Updated: Apr 26, 2019
With so many ways of presenting content on a website, it’s important to know exactly how your presentation is going to affect your SEO.
Ironically, one way of presenting content is through the use of “hidden” content.
While content isn’t actually hidden, it may not be initially presented to the user. Hidden content is found in a few different ways, including expandable or collapsable content areas or through the use of navigable tabs within the body section of a page.
As a major disclaimer: this discussion is not about the black-hat practice of hiding content. We’re strictly discussing hidden content as described above (expandable, collapsable, etc.).
So how does expandable and other forms of hidden content affect your SEO?
Hidden Content & SEO
Let’s simplify things: if we’re looking to understand whether expandable and other hidden content is bad for search, it’s best to go directly to the main source – Google. And when it comes to Google, what better source than Matt Cutts?
If you aren’t already familiar with the name, Cutts is the head of the Google Webspam team. Essentially, he’s in charge of the team tasked with deciding what factors influence – either positively or negatively – Google search results.
When first asked about hidden content in 2011, here is what Cutts had to say:
So far, we’re told hidden content isn’t a problem assuming you aren’t directly trying to manipulate the Google SERP. Cutts maintains this stance in a later video when asked again about hidden content.
But wait! There’s more!
All signs are pointing to the idea that hidden content is OK for SEO, right? Cutts has stated not once, but twice(!) that this type of content isn’t an issue as long as you aren’t intentionally (or at least in the eyes of Google) attempting to manipulate search results.
Unfortunately, this may not be entirely true, either. Enter, John Mueller.
Mueller is another important member of the Google team, officially given the title of Webmaster Trends Analyst. While Cutts has repeatedly stated that Google doesn’t take issue with tabbed content, Mueller offered a different opinion (skip to 10:55 in the video below).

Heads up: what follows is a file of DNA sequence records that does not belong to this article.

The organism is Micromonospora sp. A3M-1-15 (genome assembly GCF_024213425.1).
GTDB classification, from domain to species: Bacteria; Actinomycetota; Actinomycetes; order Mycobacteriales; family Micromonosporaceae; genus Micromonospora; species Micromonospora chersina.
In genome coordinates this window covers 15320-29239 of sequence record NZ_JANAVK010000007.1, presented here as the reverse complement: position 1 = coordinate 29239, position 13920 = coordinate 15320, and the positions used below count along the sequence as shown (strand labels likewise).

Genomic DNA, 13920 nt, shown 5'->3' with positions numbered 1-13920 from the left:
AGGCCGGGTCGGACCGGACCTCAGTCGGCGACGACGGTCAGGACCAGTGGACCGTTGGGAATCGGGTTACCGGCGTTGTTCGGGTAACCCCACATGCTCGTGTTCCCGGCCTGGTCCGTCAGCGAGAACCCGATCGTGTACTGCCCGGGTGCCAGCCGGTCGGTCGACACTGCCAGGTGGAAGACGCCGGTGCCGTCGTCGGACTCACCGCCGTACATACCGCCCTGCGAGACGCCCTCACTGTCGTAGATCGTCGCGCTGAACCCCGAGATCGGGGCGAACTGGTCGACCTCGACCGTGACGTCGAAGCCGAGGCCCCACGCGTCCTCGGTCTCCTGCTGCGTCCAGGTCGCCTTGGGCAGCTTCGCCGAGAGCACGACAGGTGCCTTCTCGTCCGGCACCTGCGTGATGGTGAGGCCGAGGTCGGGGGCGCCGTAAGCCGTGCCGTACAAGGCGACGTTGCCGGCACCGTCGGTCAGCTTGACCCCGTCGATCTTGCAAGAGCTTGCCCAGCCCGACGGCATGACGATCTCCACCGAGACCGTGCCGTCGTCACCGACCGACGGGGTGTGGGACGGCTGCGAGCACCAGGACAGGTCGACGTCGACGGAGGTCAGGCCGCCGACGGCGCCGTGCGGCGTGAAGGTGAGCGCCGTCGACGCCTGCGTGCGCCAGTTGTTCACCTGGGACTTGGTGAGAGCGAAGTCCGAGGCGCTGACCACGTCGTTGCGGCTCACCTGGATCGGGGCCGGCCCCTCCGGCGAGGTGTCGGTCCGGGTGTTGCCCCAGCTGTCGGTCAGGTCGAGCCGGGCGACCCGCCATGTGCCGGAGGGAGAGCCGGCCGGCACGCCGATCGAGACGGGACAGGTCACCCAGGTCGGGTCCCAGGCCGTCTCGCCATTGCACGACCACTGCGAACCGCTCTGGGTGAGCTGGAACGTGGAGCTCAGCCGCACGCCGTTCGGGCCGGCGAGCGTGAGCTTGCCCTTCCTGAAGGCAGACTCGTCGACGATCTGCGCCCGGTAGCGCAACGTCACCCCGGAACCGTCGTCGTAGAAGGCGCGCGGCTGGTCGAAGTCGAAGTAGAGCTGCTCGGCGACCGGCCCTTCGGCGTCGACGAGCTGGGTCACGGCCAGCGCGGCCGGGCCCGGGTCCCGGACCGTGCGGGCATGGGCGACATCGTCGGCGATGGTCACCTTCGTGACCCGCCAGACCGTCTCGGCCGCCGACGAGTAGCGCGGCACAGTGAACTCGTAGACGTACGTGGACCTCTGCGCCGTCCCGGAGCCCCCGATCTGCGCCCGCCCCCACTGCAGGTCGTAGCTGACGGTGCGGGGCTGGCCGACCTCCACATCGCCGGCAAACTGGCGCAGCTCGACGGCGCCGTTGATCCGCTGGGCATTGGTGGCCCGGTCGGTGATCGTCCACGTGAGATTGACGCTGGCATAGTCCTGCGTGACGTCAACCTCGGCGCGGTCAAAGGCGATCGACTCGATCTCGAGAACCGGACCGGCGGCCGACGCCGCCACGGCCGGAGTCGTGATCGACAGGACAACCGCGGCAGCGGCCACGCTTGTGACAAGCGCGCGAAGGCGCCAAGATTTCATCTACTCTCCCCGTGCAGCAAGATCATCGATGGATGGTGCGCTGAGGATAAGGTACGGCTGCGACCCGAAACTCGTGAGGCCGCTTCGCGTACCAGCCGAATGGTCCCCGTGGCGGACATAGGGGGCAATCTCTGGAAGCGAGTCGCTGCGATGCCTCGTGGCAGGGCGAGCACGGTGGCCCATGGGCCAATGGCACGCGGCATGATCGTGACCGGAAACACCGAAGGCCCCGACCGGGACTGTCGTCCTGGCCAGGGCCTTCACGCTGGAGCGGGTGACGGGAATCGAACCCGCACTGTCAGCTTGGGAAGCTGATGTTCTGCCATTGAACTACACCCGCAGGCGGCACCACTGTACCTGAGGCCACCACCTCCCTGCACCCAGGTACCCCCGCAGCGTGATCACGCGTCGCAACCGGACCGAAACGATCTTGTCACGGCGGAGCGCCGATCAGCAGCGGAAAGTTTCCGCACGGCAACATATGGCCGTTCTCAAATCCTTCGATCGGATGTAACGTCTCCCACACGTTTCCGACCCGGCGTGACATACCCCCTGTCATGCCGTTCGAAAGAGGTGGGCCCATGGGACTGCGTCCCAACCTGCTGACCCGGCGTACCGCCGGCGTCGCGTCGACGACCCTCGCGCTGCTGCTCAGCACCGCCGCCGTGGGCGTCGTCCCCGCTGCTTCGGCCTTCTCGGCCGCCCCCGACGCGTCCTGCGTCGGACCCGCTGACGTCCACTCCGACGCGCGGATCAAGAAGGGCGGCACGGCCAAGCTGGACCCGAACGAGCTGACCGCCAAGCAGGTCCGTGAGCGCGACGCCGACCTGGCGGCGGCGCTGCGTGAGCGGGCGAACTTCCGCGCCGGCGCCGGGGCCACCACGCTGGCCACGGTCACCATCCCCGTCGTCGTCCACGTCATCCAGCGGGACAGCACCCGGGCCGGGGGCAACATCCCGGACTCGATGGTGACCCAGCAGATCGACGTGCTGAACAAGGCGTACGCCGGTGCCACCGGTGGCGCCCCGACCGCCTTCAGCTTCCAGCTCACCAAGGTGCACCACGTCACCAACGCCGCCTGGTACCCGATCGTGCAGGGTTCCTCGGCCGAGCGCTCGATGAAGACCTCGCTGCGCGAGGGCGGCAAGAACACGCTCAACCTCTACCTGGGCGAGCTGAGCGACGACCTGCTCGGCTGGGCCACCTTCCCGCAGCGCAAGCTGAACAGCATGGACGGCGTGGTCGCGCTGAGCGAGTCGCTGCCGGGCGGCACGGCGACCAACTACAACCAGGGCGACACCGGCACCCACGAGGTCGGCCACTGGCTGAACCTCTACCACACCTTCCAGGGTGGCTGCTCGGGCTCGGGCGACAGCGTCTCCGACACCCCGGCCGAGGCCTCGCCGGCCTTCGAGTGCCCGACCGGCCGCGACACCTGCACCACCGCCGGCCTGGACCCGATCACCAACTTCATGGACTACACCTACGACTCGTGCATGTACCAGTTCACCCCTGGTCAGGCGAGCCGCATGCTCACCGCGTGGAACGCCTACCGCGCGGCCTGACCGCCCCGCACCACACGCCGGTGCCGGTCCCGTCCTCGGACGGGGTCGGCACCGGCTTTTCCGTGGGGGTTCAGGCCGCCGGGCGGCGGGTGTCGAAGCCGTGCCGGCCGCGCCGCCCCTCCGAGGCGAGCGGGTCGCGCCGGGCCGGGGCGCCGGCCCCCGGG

According to Mueller, hidden content has always been reduced (though he doesn’t quite describe to what extent) on Google SERP.
Even though these seem conflicting, it actually makes a bit of sense. Google may not have an issue finding or indexing this type of content on a technical level, but from a searcher’s standpoint, hidden or collapsable content may be less than ideal.
Mueller brings up a good point: if users are forced to search through tabs or other collapsable content to find the information they initially thought they would receive, why would Google serve the content as a top result?
So what should you do?
With the conflicting opinions, this is the type of situation when you may consider just playing it safe. Your content may be OK according to Cutts, but according to Mueller, your content may not be served up the same as other content on your page.
Fortunately, there are simple alternatives if you choose to “unhide” your content.
Anchor links are designed specifically to help users navigate within a specific page.
Rather than have users click through to tabs or other collapsable content, you can create anchor links pointing to the different content within your page. This helps in more than one way:
1. You easily describe to users where to find information and send them directly to the information they are looking for.
2. Google and other search engines crawl these anchor links, which helps find and index your content.
Here are a few resources for the basics on coding an anchor link on your page:
Create New Pages
It may seem overly simplified, but you can create new pages based on your hidden content.
If you want to ensure that your content gets seen by users and indexed in search results, it may be best to create entirely separate pages based on your hidden content. So rather than have a navigation of hidden content (expandable, collapsible, tabbed, etc.) with your Overview being the default content shown:
Overview | Features | Facts | Reviews
You can create pages based on your hidden content:
Not only does this help users easily navigate your site, but it also builds assets for your website – an important long-term investment for your SEO.
So while hidden content may not make or break your website performance, it might be wise to think critically – both from an SEO and visitor standpoint – about the different ways you’re serving up your content.